Democratic dreams of a massive blue wave delivering them a House majority this fall may be dimming.
"Right now there's not a lot of signs of a true wave," argued one longtime House GOP operative. "There are tough races, and the Democrats have a path to the majority, but if they get locked out of two or three seats in California, or nominate far-left candidates in some of these battleground races, that starts to make it a lot harder."
Primaries next Tuesday could be decisive, with a broad array of competitive contests being set from New Jersey to California — where a primary system that advances the top two finishers, regardless of party, could mean that two Republicans are facing off in seats Democrats hope to target.
Republicans have seen some small signs of optimism lately, after months of a dour outlook. President Trump's approval ratings have ticked up; Democrats' once double digit advantage on the question of who people prefer to control Congress has tightened; the economy is improving; unemployment is low; and the GOP believes Americans are finally starting to feel the benefits of their tax cuts.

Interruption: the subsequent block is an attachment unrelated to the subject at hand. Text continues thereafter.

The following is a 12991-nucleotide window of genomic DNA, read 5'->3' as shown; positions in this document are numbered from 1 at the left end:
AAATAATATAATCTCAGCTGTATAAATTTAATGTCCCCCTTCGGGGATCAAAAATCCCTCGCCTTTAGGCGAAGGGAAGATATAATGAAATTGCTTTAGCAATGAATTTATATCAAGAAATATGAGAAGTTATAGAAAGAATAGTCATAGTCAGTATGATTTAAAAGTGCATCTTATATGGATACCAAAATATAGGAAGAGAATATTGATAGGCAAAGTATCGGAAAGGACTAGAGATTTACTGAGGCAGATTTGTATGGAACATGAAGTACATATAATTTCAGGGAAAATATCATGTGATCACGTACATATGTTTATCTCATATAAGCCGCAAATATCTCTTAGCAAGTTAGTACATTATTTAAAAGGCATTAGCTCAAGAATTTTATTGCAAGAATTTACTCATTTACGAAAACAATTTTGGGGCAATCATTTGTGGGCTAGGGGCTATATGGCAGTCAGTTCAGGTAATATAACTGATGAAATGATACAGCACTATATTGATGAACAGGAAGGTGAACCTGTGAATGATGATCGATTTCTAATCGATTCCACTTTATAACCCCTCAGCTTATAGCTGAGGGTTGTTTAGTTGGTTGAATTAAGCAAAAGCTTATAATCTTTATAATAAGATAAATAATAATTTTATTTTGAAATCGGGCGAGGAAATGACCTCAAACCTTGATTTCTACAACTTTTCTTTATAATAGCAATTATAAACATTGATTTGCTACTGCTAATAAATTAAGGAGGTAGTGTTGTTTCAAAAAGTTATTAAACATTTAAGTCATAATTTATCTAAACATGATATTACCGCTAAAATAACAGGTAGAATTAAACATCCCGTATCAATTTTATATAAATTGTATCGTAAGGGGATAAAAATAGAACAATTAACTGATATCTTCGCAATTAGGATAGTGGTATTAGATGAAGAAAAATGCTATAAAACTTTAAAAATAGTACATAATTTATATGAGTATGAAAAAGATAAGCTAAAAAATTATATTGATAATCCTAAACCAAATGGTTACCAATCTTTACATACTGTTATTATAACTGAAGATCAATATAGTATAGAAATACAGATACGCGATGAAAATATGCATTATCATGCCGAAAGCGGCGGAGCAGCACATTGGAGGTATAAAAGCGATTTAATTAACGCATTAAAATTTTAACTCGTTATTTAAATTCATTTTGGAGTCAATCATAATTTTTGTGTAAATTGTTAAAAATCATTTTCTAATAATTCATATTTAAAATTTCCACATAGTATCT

Still, even with those new glimmers of hope, most Republican strategists say their chances of keeping the House are 50-50, at best. That's because of history and other fundamentals.
On the issues at play, Republicans believe their tax cut messaging is starting to break through, but Democrats believe that in this midterm campaign they can use health care, ironically, to their advantage.